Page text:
Tourist attractions in and around the city
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Welcome to Glasgow! Edinburgh might grab the bulk of the tourists but visitors to Glasgow can find plenty to do, see and marvel at. In Glaswegians, you will find a warm, friendly welcome. They love showing off their city.
We’ve pulled together a top 10 list of things to do in Glasgow. From walking tours to dining out, museums, stunning sites and more…
Want to get an overall feel for the city, its history and the attractions you might fancy visiting later? The bus tour is your first port of call. Like most bus tours of a city, you can hop on and off as the bus passes by stops outside most of the major attractions.
An audio guide by the throatily-voiced Neil Cox provides the commentary in English, and the guides are also available in seven different languages.
The hardy can choose the open topped bit of the bus. But as this is Glasgow, a city where the average rainfall is 1171mm a year and the average temperature a mere 8.5 degrees, we advise you opt for the covered up bit...
Need some refreshment to accompany your sight-seeing? The Red Bus Bistro offers food and drink while you take in the best bits of old Glasgow. Why not try their afternoon tea version?
Outlander fan? The scenes in the 18th century Parisian hospital where Claire worked when she and Jamie Fraser tried to stop Culloden were filmed in Glasgow Cathedral. Open to visitors year-round (though admission times differ in summer and winter), the building was consecrated in 1197 and has been used for worship for more than 800 years.
Volunteer guides offer free tours (though donations are welcome) and you can also visit the St Mungo Museum of Religious Life and Art nearby to get a true flavour of Scotland’s sometimes turbulent religious history.
Okay, this one is an add-on should you choose to visit the Kelvingrove Museum. On any day someone will play the magnificent organ that has been displayed in the central hall since 1902. Recital times are 1-1.30pm Monday to Saturday and 3pm Sundays.
While you’re waiting for the recital to begin or afterwards, why not take in the museum’s extensive displays? Refurbished in 2006, the museum covers Glasgow’s long and varied history. From wildlife to artefacts of early Bronze Age/Iron Age populations, 22 galleries provide something for everyone, no matter their area of interest.
The Kelvingrove also doubles up as an art gallery, perhaps most notably famous for Salvador Dali’s awe-inspiring Christ of St John of the Cross, and its collection of the Glasgow Boys and Girls’ paintings.
As is the case with all Glasgow museums, the Kelvingrove is free.
Now well established in its new home right next to the Clyde, Glasgow’s transport museum is another stop on the bus tour. Here you will find displays of old motorbikes, cars, trains, trams and more. For a flavour of Glasgow’s industrial past, walk down the model of an old cobbled Glasgow street with shops dating from 1895 to the 1980s.
Not in Glasgow, but that not far away either—a trip to Glasgow wouldn’t be complete without a visit to the bonnie, bonnie banks of Loch Lomond. The UK’s largest lake by surface area, Loch Lomond Shores in Balloch (25 miles from Glasgow and also do-able by train) lets you see the loch up close. There are boat trips, boat and bike hire, shops, places to eat, a bird of prey centre, a farmer’s market if you visit on certain Sundays and an aquarium.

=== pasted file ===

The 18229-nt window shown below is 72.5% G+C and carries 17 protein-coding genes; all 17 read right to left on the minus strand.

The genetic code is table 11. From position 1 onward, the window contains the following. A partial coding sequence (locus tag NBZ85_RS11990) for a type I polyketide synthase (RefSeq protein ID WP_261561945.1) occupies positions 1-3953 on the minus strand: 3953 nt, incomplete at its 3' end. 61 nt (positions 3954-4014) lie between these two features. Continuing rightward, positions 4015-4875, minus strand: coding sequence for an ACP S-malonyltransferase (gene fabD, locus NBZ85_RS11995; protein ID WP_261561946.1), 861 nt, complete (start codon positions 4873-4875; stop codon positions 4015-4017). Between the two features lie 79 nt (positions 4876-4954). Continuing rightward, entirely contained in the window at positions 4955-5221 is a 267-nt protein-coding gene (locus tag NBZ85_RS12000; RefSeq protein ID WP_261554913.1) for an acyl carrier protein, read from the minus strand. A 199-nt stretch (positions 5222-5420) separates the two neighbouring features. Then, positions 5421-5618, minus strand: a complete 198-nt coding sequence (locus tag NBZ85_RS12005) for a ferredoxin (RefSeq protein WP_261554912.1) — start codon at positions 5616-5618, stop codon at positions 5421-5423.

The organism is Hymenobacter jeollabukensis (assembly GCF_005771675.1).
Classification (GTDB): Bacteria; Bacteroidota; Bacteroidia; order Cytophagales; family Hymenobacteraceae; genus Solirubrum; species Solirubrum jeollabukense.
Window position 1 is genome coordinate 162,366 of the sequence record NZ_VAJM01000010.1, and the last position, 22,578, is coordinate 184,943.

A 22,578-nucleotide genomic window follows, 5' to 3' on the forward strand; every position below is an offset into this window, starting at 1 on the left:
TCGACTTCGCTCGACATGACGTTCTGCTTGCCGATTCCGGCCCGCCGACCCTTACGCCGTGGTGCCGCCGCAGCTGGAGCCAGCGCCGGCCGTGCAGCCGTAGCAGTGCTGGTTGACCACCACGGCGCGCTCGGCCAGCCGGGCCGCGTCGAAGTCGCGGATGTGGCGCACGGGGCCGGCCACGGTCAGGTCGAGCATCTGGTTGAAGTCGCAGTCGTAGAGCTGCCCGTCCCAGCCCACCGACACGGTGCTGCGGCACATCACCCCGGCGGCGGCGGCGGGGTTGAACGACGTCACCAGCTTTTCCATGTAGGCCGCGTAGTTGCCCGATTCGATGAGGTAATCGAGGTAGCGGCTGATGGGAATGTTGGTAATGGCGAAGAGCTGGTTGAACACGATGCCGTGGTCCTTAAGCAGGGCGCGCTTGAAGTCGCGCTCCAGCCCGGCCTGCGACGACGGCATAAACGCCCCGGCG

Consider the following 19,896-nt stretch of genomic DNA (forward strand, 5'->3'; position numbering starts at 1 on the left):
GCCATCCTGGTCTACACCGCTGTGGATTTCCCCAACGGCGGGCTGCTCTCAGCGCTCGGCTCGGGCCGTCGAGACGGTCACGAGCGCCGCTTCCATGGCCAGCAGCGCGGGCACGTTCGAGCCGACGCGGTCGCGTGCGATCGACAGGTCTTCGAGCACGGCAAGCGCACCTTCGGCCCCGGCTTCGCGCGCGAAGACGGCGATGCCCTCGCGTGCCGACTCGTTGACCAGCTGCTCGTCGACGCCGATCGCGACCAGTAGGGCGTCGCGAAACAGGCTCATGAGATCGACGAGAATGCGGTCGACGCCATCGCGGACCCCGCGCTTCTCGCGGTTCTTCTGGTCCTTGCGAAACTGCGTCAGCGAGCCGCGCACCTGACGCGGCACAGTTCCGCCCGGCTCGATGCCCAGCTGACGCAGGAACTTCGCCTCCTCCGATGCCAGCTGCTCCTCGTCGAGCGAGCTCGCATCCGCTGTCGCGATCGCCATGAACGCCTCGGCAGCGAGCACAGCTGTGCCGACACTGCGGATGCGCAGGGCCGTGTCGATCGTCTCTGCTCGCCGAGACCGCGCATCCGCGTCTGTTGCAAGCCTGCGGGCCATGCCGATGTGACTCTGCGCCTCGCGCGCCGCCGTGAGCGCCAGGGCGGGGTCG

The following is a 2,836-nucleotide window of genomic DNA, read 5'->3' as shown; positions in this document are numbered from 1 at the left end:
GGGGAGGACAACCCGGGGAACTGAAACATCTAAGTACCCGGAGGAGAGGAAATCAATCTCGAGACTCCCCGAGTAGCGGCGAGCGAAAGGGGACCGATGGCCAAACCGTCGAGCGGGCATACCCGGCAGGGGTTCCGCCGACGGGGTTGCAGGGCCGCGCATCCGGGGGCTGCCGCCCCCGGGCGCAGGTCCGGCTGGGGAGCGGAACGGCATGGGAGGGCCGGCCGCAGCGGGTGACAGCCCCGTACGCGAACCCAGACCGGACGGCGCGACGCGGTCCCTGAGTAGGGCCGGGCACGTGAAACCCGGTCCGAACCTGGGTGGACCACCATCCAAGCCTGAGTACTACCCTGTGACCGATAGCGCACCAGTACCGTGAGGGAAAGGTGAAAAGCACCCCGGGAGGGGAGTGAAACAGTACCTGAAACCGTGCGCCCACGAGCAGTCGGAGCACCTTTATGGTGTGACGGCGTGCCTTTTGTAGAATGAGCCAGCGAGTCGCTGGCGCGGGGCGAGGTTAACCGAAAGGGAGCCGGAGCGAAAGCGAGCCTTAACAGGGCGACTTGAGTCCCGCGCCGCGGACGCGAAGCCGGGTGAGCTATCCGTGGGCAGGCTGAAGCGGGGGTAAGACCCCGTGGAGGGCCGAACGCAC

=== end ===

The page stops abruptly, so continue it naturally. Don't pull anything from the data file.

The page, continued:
When the great Cunard liner the Queen Mary was built on the Clyde in the 1930s, a restaurant was refitted using the same Art Deco style. Rogano’s, handily located in the city centre, specialises in fish and seafood. Embrace the decadence with oysters and a glass of champagne.
Established in 1451, the University of Glasgow is the UK’s fourth oldest university in the English-speaking world and the Tuesday to Sunday walking tours at 11am and 2pm take in the architectural elements that make the university so recognisable. Harry Potter films, anyone? And Outlander too. The cloisters are perhaps the university’s most recognisable feature. Look out for the unicorn, as he dates back to the 17th century when the university was located in the east end.
There are lots of pubs and restaurants on nearby Byres Road and Great Western Road if you’re hungry afterwards.
The old Templeton’s factory produced carpets once upon a time. These days, this iconic building is home to a mico-brewery—the West Brewery. You can take a tour of the brewery (and receive vouchers for pints) and then indulge in some sausage love via the restaurant where hearty German food made with Scottish produce is the order of the day. Order a sausage platter. We dare you...
Need to walk it off afterwards? No problem. West Brewery sits at the top of Glasgow Green and it’s also a dog-friendly pub so you and your pooch can enjoy quality time together.
All Glasgow’s main shopping areas are concentrated together in one area — Sauchiehall, Buchanan and Argyll Streets, and the Buchanan Gallery, St Enoch and Princes Square malls. You’ll find the big names there, while the Princes Square mall offers access to the more upmarket retailers such as Reiss, Whistles, Ted Baker and more.
The Glasgow Film Theatre is a local institution, known for its broad selection of indie films. Its Glasfow Film Festival has launched many fabulous Scottish and international films. There are two fully licenced bars where you can buy drinks and snacks (and you can take those drinks into the cinema).
Once a week, the cinema offers a 'pay what you decide' day, where you help support independent cinemas by visiting and paying what you want for the films that are included.Read More